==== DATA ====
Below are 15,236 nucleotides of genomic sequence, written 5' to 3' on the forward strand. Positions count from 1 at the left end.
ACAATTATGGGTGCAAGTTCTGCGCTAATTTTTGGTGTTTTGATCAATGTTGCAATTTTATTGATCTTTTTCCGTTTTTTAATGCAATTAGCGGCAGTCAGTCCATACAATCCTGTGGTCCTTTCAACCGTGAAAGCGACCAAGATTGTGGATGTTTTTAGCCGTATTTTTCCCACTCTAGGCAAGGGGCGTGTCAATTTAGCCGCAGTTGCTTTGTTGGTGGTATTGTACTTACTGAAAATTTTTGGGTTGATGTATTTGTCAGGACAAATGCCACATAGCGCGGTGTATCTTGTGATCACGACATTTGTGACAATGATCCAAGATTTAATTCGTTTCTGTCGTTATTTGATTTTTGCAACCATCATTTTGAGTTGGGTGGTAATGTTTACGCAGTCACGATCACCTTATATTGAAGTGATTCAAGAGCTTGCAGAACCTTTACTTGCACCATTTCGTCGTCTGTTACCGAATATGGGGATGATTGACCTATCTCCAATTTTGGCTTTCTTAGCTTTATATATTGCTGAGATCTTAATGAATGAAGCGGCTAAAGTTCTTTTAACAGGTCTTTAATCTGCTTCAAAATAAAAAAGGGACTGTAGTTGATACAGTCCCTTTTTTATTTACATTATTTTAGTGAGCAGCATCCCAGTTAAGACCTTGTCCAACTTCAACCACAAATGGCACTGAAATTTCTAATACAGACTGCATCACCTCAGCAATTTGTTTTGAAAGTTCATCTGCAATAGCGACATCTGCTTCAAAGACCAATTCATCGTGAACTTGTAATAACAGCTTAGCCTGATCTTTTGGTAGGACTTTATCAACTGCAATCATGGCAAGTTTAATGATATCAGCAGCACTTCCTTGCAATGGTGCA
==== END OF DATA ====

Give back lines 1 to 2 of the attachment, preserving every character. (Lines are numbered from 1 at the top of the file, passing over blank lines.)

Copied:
Below are 15,236 nucleotides of genomic sequence, written 5' to 3' on the forward strand. Positions count from 1 at the left end.
ACAATTATGGGTGCAAGTTCTGCGCTAATTTTTGGTGTTTTGATCAATGTTGCAATTTTATTGATCTTTTTCCGTTTTTTAATGCAATTAGCGGCAGTCAGTCCATACAATCCTGTGGTCCTTTCAACCGTGAAAGCGACCAAGATTGTGGATGTTTTTAGCCGTATTTTTCCCACTCTAGGCAAGGGGCGTGTCAATTTAGCCGCAGTTGCTTTGTTGGTGGTATTGTACTTACTGAAAATTTTTGGGTTGATGTATTTGTCAGGACAAATGCCACATAGCGCGGTGTATCTTGTGATCACGACATTTGTGACAATGATCCAAGATTTAATTCGTTTCTGTCGTTATTTGATTTTTGCAACCATCATTTTGAGTTGGGTGGTAATGTTTACGCAGTCACGATCACCTTATATTGAAGTGATTCAAGAGCTTGCAGAACCTTTACTTGCACCATTTCGTCGTCTGTTACCGAATATGGGGATGATTGACCTATCTCCAATTTTGGCTTTCTTAGCTTTATATATTGCTGAGATCTTAATGAATGAAGCGGCTAAAGTTCTTTTAACAGGTCTTTAATCTGCTTCAAAATAAAAAAGGGACTGTAGTTGATACAGTCCCTTTTTTATTTACATTATTTTAGTGAGCAGCATCCCAGTTAAGACCTTGTCCAACTTCAACCACAAATGGCACTGAAATTTCTAATACAGACTGCATCACCTCAGCAATTTGTTTTGAAAGTTCATCTGCAATAGCGACATCTGCTTCAAAGACCAATTCATCGTGAACTTGTAATAACAGCTTAGCCTGATCTTTTGGTAGGACTTTATCAACTGCAATCATGGCAAGTTTAATGATATCAGCAGCACTTCCTTGCAATGGTGCA